Area voters overwhelmingly rejected the Act 1 referendums in their school districts, which proposed shifting tax burdens, during the May 15 primary election.

Referendums regarding the issue were on the ballots in all local school districts.

Berks County taxpayer groups were at the forefront of the statewide movement to reject Act 1 in favor of sending the legislature back for another try at tax reform. Berks results:

Daniel Boone Area School Districts residents rejected a proposed 1 percent Earned Income Tax on wages and commissions by a better than two-toone margin, 1,554 to 711 reported at presstime.

Boyertown Area School District residents turned down a proposal to implement a 1.6 percent Personal Income Tax on wages, commissions, interest and dividends. The Berks County voters in the Boyertown area voted 1,815 to 534 reported at presstime.

Exeter School District residents voted 1,707 to 1,148, rejecting a proposal to implement a 1 percent Earned Income Tax on wages and commissions.

In Chester County, Owen J. Roberts School District residents were voting by a 5 to 1 margin to reject a 1 percent Earned Income Tax on wages and commissions. With three precincts reporting, the vote was 551 no votes to 114 yes.

Phoenixville Area School District voters rejected a 1 percent Earned Income Tax on wages and commissions, 597 to 262 with 7 precincts reporting.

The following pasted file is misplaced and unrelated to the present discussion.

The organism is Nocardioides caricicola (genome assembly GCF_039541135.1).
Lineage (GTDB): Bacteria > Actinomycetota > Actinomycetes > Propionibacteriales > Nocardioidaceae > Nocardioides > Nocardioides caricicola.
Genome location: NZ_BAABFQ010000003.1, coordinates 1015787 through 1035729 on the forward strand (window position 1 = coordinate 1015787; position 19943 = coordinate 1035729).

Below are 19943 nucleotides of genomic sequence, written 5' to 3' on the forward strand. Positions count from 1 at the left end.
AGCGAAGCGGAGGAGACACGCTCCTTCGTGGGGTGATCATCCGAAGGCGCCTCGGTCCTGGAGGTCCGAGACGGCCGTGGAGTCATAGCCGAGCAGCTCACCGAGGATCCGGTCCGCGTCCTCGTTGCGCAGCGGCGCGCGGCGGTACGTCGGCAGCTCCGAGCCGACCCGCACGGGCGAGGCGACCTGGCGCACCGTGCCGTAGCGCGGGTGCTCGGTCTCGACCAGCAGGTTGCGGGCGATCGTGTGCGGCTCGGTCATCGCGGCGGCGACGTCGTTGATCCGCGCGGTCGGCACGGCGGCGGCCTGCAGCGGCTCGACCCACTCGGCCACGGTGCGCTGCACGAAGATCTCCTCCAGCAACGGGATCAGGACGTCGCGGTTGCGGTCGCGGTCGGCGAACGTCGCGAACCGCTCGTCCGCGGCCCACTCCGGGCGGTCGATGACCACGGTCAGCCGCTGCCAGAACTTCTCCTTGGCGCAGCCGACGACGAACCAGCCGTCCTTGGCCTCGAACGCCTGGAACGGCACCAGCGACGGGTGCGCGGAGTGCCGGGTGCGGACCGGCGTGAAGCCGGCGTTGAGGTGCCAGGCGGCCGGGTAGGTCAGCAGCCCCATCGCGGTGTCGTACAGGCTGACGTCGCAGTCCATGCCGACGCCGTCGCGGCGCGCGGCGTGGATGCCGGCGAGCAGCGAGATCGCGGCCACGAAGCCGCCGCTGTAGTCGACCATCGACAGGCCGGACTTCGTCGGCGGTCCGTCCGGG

Spring-Ford Area School District includes one Chester County municipality. Spring City voted 216 to 92 to reject the proposal.

In Montgomery County, Pottsgrove Area School District residents appeared ready to reject a proposed 1 percent Earned Income Tax on wages and commissions. With 50 percent of the vote counted, 801 residents opposed the measure while 239 voted in favor of it.

Pottstown School District residents voted against a proposal to impose a 1 percent Earned Income Tax on wages and commissions. With 60 percent of the vote tallied, 891 residents had voted against the measure while 349 voted in favor of it.

All registered voters were able to vote on their school district's Act 1 referendum.

Act 1, which also promises to use funds generated by casino gambling to further reduce taxes in the future, required the tax shift referendums.

Essentially, voters had to decide whether they want to shift some of the burden of taxes used to operate their schools from the property tax to a new or increased income tax.

Depending on the school district, voters were faced with either a Personal Income Tax, which would tax wages, commissions, interest and dividends; or an Earned Income Tax, which would tax wages and commissions.

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